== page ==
Recommended Urgent empirical therapy: intravenousVancomycin electronic Medicines Compendium information on Vancomycin * see dosing guidelines plus intravenous Ciprofloxacin electronic Medicines Compendium information on Ciprofloxacin 400mg 12-hourly
*dose adjustments will be necessary if there is renal impairment or renal failure.
[Evidence level C]

In a patient who is allergic to Vancomycin electronic Medicines Compendium information on Vancomycin or has existing renal impairment, daptomycin 6mg/kg/24 hours can be used instead. Daptomycin is a restricted antimicrobial and needs a microbiology approval code. Please see the daptomycin prescribing guideline for dosage adjustments in renal impairment and monitoring requirements.

Empirical antimicrobial therapy for a patient with clinical and echocardiographic findings suggestive of endocarditis but who is clinically stable and has negative blood cultures should be discussed with microbiology on a case-by-case basis.
Evidence level D

Back to top

Directed Antimicrobial Treatment (when microbiology results are known)

Specific recommendations can be made for a number of organisms causing NVE.

Staphylococcal endocarditis4.
1. meticillin-susceptible staphylococci:
intravenous flucloxacillin 2g 6-hourly.

Use regimen for meticillin-resistant staphylococci in patients with a genuine penicillin allergy. In patients with a penicillin allergy consider desensitization, to allow treatment with flucloxacillin where appropriate.

2. meticillin-resistant staphylococci (penicillin allergy):
a combination of intravenous Vancomycin electronic Medicines Compendium information on Vancomycin * see dosing guidelines with oral Rifampicin 600mg 12-hourly is recommended.
[Evidence level C]
*dose adjustments will be necessary if there is renal impairment or renal failure.

Alternative in patients with Vancomycin electronic Medicines Compendium information on Vancomycin allergy or deteriorating renal function:

Daptomycin* 6-8mg/kg IV once daily with oral Rifampicin 600mg 12-hourly.
A microbiology approval code is needed for daptomycin. Dosage adjustment may be needed if there is renal impairment.

Obtain baseline LFTs prior to starting rifampicin. May need dose adjustment if the patient has deranged LFTs.

Alpha-haemolytic streptococcal endocarditis4
For penicillin-susceptible streptococci (MIC≤0.125 mg/L): intravenous Benzyl penicillin 1.2g 4-hourly is recommended.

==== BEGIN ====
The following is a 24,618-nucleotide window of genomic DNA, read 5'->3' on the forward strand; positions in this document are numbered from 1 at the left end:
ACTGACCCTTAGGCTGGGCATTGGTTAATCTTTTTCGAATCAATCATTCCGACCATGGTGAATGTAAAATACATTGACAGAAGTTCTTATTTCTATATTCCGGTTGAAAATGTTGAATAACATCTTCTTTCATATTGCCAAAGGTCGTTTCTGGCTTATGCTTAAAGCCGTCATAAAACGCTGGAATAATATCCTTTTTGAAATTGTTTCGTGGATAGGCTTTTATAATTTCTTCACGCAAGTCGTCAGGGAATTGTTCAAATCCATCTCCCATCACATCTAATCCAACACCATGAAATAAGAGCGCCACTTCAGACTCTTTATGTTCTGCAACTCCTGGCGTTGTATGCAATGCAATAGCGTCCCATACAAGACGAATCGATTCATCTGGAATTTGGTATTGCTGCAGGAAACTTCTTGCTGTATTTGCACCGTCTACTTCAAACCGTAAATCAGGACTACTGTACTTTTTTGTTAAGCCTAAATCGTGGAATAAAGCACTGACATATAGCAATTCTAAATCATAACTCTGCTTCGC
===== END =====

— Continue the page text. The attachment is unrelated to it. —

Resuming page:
For streptococci with reduced susceptibility to penicillin (MIC >0.125-<0.5mg/L): intravenous Benzyl penicillin 2.4g 4-hourly is recommended together with intravenous Gentamicin# 1mg/kg 12-hourly for the first 2 weeks.

For streptococci with reduced susceptibility to penicillin (MIC >0.5mg/L): treat as for Amoxicillin-susceptible enterococci.
[Evidence level C]
#Use gentamicin with caution in patients with renal impairment. Gentamicin pre-dose levels should be maintained <1mg/l and 1 hour post-dose levels 3-5mg/l. Synergy may be lost in isolates with high-level resistance to Gentamicin.

Enterococcal endocarditis4
For Amoxicillin-susceptible enterococci (MIC ≤ 4mg/L): intravenous Amoxicillin 2g 4-hourly plus intravenous Gentamicin# 1mg/kg 12-hourly is recommended.

In a genuinely-penicillin-allergic patient, use the regimen for Amoxicillin-resistant enterococci.

For Amoxicillin-resistant enterococci: a combination of intravenous Vancomycin electronic Medicines Compendium information on Vancomycin (MIC≤4 mg/L)* see dosing guidelines with intravenous Gentamicin# 1mg/kg 12-hourly is recommended.

#Use Gentamicin with caution in patients with renal impairment. Gentamicin pre-dose levels should be maintained <1mg/l and 1 hour post-dose levels 3-5mg/l. Synergy may be lost in isolates with high-level resistance to Gentamicin.
*dose adjustments will be necessary if there is renal impairment or renal failure.
Evidence level C

Other organisms such as Enterobacteriaceae, Pseudomonas aeruginosa and fungi are uncommon and should be treated on a case-by case basis following discussion with Microbiology.

Antimicrobial allergy
contact Microbiology for advice if not stated above.

Back to top

Duration of Treatment

Recommendation: Uncomplicated NVE (without extracardiac foci of infection or the need for valve surgery) should usually be treated with four weeks of intravenous antimicrobials. If the patients symptoms of infection have resolved; they are afebrile; and CRP is returning to normal (<30mg /L) after four weeks treatment, antimicrobials can be stopped. [Evidence level C]

Recommendation: A two week course of penicillin plus gentamicin can be used for susceptible streptococci in patients <65 years, without renal impairment/indications for surgery/ or extracardiac foci of infection.2[Evidence level C]